EXAMPLE I and the substrate was fired at 750 C. to drive 00? the volatile ingredients and produce a conductive termination bonded. to the substrate. v
EXAMPLE H A platinum-gold composition was prepared and dcposited onto the surface of a ceramic substrate as described in Example I withthe exception that the glass used in the platinum-goldcomposition was that identified above as composition C and was made by combining three parts of B 0 and three parts of Si0 with 94 parts ofBi O The substrate-was'then fired at 750 C. to drive'ofl? the volatile ingredients to produce a conductive termination bonded to the substrate.
EXAMPLE 111 A co-precipitated alloy of platinum, palladium and gold particles containing four (4) parts platinum, fifty (50) parts palladium and thirty (30) parts gold was mixed with sixteen (16)L-iparts of the glass employed in Example II. The resulting mixture was then combined with thirty-two (32) parts of an organic vehicle or screening agent to produce the proper viscosity for screening the composition onto the surface of a substrate. The substrate was then fired at 750 C. to drive off the volatile ingredients to produce a conductive termination bonded to the substrate.
The followingv table shows the average characteristics of ten terminations of the present invention corresponding to the above Examples II and III and the average characteristics of ten (10) terminations having the same metal ratio but in an unprecipitated state. In each of the test terminations, the same percentages of glass and screening agent were used.
The above test results shown in column 1 for terminations made in accord with Example II were substantially identical when a co-precipitated palladium-gold alloy was substituted for the coprecipitated platinumgold alloy. Neither were any differences in test results detected when palladium was substituted for platinum for the terminations indentified in column 2.
From an analysis of the test results, it will be appreciated that by following the teachings of the present invention terminations can be made having significantly reduced values of specific resistance when compared to terminations made from unprecipitated materials. Thus, the termination of Examples II and III displayed a resistance of 0.06 ohm per square, or a 25 percent reduction in resistivity as compared to the termination yielding the data in column 2 of the above table. In addition, the pull strength, or amount of force (17 lbs.) required to lift .050 inch by .050 inch square terminations made according to Examples II and III from an alumina substrate was nearly three times greater than the force (6 lbs.) required in tests of terminations made from unprecipitated materials. This greatly increased pull strength is, of course, a direct measurement of the improved adhesive or bonding characteristics of the terminations of Examples II and III. During the preparation for various tests, it was also observed that the terminations of Examples II and III were not subject to dissolution of the gold portion of the coprecipitated alloy in a lead-tin solder. It was also readily solderable and this phenomena was believed to be caused by the substantially uniform size and close spacing of the co-precipitated alloy particles. This close spacing of co-precipitated alloy particles in turn results in the compositions and terminations of Examples II and III having a relatively high packing factor as evidenced by an increase in density of from 38 to percent, and a 63 percent decrease in termination thickness, in comparison with compositions and terminations made from imprecipitated materials.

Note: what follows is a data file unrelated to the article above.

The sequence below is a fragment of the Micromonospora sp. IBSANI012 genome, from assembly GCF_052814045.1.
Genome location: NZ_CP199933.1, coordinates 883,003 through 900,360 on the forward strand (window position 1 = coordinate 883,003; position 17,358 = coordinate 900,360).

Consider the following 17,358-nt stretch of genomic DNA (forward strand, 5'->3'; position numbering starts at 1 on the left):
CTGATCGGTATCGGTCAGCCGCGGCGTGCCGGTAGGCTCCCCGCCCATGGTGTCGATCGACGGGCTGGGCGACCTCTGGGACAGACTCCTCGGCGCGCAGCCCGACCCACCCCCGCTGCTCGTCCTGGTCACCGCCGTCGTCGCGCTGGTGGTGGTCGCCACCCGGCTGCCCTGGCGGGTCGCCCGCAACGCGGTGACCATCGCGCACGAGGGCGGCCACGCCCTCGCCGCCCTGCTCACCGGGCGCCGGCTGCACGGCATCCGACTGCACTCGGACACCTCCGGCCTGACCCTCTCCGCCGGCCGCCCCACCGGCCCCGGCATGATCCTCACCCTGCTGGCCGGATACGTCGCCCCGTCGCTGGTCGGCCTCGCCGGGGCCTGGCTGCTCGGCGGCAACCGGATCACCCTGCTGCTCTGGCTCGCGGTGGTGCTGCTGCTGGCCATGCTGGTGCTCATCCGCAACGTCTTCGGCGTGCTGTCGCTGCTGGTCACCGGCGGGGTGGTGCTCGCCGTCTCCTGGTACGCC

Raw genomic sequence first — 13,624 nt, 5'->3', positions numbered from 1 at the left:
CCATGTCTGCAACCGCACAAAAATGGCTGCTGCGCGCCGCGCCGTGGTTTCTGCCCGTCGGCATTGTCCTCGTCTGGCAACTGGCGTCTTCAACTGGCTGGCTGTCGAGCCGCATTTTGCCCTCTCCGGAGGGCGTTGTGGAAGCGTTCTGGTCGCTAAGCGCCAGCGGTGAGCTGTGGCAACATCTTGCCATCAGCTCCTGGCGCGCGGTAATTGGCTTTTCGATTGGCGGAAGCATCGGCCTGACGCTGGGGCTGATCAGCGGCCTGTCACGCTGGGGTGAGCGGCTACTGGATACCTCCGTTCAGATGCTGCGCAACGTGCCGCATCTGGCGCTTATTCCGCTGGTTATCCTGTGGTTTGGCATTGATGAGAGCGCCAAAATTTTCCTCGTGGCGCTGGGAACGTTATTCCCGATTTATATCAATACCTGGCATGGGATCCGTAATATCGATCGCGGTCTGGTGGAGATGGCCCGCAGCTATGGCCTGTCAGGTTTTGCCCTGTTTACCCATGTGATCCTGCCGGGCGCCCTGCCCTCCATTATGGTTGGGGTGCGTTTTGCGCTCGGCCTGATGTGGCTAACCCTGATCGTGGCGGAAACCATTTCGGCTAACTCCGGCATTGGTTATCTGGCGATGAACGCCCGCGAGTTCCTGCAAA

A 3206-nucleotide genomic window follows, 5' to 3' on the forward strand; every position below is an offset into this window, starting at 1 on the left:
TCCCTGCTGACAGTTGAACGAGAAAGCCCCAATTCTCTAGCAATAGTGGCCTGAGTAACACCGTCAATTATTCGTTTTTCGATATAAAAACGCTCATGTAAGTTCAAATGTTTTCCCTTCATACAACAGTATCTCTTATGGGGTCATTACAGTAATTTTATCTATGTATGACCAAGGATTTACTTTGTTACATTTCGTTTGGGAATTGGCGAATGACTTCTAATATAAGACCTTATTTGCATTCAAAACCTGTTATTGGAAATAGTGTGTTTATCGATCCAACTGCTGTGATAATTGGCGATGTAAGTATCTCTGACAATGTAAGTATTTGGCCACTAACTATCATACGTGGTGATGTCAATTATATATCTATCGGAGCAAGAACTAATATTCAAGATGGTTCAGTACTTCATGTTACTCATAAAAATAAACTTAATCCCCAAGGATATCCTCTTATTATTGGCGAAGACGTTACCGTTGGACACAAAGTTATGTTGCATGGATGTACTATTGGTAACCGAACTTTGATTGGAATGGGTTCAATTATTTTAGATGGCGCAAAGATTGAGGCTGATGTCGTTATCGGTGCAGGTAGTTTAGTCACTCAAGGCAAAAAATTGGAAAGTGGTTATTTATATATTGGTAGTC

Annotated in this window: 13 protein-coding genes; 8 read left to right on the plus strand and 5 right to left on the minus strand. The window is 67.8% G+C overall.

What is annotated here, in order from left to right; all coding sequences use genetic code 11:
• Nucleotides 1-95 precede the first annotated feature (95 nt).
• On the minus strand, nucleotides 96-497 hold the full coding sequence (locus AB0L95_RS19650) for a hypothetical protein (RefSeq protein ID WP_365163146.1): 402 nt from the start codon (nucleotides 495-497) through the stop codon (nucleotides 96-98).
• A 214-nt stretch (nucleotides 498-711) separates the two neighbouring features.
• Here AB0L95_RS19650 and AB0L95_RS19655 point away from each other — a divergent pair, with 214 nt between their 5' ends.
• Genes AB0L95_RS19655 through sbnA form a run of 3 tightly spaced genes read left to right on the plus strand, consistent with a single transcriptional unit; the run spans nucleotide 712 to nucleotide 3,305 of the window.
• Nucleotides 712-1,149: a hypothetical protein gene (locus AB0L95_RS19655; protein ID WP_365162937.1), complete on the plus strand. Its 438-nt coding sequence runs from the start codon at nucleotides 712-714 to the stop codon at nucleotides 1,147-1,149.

As will be understood, the above description is for purposes of description of the present invention in general and of the terminations of Examples II and III in particular. Thus, depending on the ratio of one metal to another present in the co-precipitated alloy, and depending on the relative amount of glass used, the specific resistance, pull strength, thickness, and density may vary. For example, when the amount of glass used varies from 2 to 30 percent, the density of a platinum-gold co-precipitated alloy may vary from 4.7 grams per cc. to 6.5
grams per cc.
Accordingly, while there has been illustrated and described what is at present considered to be a preferred embodiment of the present invention and a method of making the same and additional modifications thereof, it will be appreciated that numerous changes and modifications are likely to occur to those skilled in the art, and it is intended in the appended claims to cover all those changes and the modifications which fall within the true spirit and scope of the present invention.